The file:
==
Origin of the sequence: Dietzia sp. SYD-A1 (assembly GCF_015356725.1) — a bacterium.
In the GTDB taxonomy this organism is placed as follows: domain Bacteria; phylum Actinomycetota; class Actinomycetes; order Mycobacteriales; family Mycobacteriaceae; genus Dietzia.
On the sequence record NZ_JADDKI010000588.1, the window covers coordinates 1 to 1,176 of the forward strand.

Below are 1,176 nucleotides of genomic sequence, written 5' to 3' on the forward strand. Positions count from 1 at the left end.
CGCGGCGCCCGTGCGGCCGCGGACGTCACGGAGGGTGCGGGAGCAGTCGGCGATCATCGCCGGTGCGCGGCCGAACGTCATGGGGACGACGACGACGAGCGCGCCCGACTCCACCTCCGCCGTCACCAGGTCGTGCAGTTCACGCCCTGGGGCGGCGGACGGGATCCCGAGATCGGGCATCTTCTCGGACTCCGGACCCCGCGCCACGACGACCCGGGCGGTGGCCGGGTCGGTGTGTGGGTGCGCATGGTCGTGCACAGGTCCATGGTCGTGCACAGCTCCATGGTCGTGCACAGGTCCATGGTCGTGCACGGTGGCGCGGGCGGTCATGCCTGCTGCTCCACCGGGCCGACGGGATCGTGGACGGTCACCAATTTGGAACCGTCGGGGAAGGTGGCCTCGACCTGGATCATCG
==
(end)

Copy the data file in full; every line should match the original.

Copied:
Origin of the sequence: Dietzia sp. SYD-A1 (assembly GCF_015356725.1) — a bacterium.
In the GTDB taxonomy this organism is placed as follows: domain Bacteria; phylum Actinomycetota; class Actinomycetes; order Mycobacteriales; family Mycobacteriaceae; genus Dietzia.
On the sequence record NZ_JADDKI010000588.1, the window covers coordinates 1 to 1,176 of the forward strand.

Below are 1,176 nucleotides of genomic sequence, written 5' to 3' on the forward strand. Positions count from 1 at the left end.
CGCGGCGCCCGTGCGGCCGCGGACGTCACGGAGGGTGCGGGAGCAGTCGGCGATCATCGCCGGTGCGCGGCCGAACGTCATGGGGACGACGACGACGAGCGCGCCCGACTCCACCTCCGCCGTCACCAGGTCGTGCAGTTCACGCCCTGGGGCGGCGGACGGGATCCCGAGATCGGGCATCTTCTCGGACTCCGGACCCCGCGCCACGACGACCCGGGCGGTGGCCGGGTCGGTGTGTGGGTGCGCATGGTCGTGCACAGGTCCATGGTCGTGCACAGCTCCATGGTCGTGCACAGGTCCATGGTCGTGCACGGTGGCGCGGGCGGTCATGCCTGCTGCTCCACCGGGCCGACGGGATCGTGGACGGTCACCAATTTGGAACCGTCGGGGAAGGTGGCCTCGACCTGGATCATCG